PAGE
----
Eskom is a junkie trying to get its next fix

My solution to the current Eskom problem is to halt all construction at Medupi and Kusile, and then adopt a “use-what-we-have” policy until we call the engineers behind the poor designs to task. But, like all things involving the embattled power utility, it’s not that simple.

Unlike the popular Trumpian understanding of the term, the “clean coal” referred to when referencing these dry-cooled power plants is not about the coal or carbon emissions at all. Medupi alone will cough some 25-million tons of carbon into the atmosphere annually and that’s not mentioning other pollutants like sulphur dioxide. The clean of these dry-cooled plants come mainly from its minimal water use – about 100ml/kWh compared to the two litres used in conventional coal-fired plants.

South Africa isn’t particularly water secure, so any savings are welcome. There’s also the case of about 7 000 jobs at this point (down from the initial 18 000) that the unions are shouting about. But these are the same unions that don’t propose any training programmes to help at least some of the members transition into a world without coal. The craziest thing, though, is that this is almost history repeating itself.

In 1983 Eskom was in a crisis. A severe drought was causing rolling blackouts and the economics the utility was founded on wasn’t a great fit for the economic environment of the time. Tariff increases were on the cards and the expensive construction of Matimba, Majuba and the then gigantic Kendal power plants was seen as unnecessary. A forecast demand growth of seven per cent per year (serving a measly 13 per cent of the population) meant a doubling of capacity every decade.

Kendal, at the time it went online, was the biggest dry-cooled coal-fired power station on the planet. Koeberg is also the biggest nuclear power station in the southern hemisphere, the southern-most reactor and the only one on the continent. It’s astonishing then, that in the decades following Kendal and Koeberg’s construction, so little was done to increase output. Thabo Mbeki wanted to diversify South Africa’s energy landscape and even proposed the idea of privatising parts of Eskom in his tenure as deputy president.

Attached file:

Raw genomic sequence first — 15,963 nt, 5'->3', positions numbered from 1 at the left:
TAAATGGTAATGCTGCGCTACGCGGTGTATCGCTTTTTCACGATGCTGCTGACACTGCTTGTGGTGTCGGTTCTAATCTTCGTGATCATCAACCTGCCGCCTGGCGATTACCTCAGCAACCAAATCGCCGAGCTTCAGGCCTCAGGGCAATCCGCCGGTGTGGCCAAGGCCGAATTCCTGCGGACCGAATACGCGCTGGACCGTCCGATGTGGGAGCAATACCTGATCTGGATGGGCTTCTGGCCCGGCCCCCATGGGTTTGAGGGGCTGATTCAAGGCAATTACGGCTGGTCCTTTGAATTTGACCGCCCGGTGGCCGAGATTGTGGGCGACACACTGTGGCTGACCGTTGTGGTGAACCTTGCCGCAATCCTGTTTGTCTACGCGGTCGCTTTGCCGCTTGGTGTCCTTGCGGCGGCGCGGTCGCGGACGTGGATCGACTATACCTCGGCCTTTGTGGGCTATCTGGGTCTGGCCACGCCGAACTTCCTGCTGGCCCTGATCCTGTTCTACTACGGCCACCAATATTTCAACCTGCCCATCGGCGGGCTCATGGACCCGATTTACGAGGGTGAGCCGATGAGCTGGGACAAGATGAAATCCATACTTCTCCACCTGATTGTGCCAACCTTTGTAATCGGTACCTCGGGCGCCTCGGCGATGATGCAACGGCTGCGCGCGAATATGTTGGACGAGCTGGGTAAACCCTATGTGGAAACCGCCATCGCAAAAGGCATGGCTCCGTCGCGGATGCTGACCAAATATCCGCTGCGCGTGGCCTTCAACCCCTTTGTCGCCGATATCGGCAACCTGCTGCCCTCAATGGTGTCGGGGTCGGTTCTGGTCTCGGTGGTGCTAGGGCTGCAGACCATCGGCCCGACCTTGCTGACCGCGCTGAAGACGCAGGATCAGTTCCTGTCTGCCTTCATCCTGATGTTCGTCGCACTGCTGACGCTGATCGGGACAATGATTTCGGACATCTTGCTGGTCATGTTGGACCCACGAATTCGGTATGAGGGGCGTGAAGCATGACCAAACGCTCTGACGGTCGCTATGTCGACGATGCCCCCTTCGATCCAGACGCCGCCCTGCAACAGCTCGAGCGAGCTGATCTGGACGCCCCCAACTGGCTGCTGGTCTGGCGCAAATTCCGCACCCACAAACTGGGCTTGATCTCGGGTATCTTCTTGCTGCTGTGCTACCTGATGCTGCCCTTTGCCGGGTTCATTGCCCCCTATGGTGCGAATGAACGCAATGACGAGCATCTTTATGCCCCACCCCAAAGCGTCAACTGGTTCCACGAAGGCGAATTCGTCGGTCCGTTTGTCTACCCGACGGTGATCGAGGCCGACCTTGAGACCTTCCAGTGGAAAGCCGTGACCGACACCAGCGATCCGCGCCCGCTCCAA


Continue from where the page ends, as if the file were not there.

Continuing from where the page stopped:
So now you have an intersection of a country obsessed with leading the world in a technology that’s proven problematic and unsustainable – cheap coal isn’t that cheap anymore and mining is constantly being disrupted by union action – and a faction within the government that identified an opportunity for self-enrichment. The only logical way out is to sell Eskom to the highest bidder, but that will mean steep tariff increases and massive job losses. This scenario would bring South Africa to its knees in a brutal civil war.

While I have been preaching that a bit of Thatcherism is due for the Rainbow Nation, it is also true that our complex problems need multi-faceted solutions. The misconception is that South Africa is following China’s lead with our coal-based practises. China has the world’s biggest power plant and its of the run of river hydro flavour. Wind recently overtook coal in the UK energy economy. Wind, however, and its similar to coal sub-50 percent efficiency is not the answer for our country. Solar also isn’t the answer right now, the Touwsrivier concentrator PV project is also the second-largest of its kind in the world.

It definitely seems like turtles all the way down for the Eskom conundrum. Opposition parties firmly believe in handing our energy needs to the independent power producers, but that politicking is also simply a ploy to get more renewable energy investment into its province. Our love-affair with coal has lead us down an uncertain path and courting the promise of green energy is a lovely story to tell the voting public, but not a viable option to power the nation in the short term. The unions are actively spreading misinformation among its ranks to cling to the little power that coal gives them at the bargaining table. Medupi, at least, is the only way out of this mess, for now.

 

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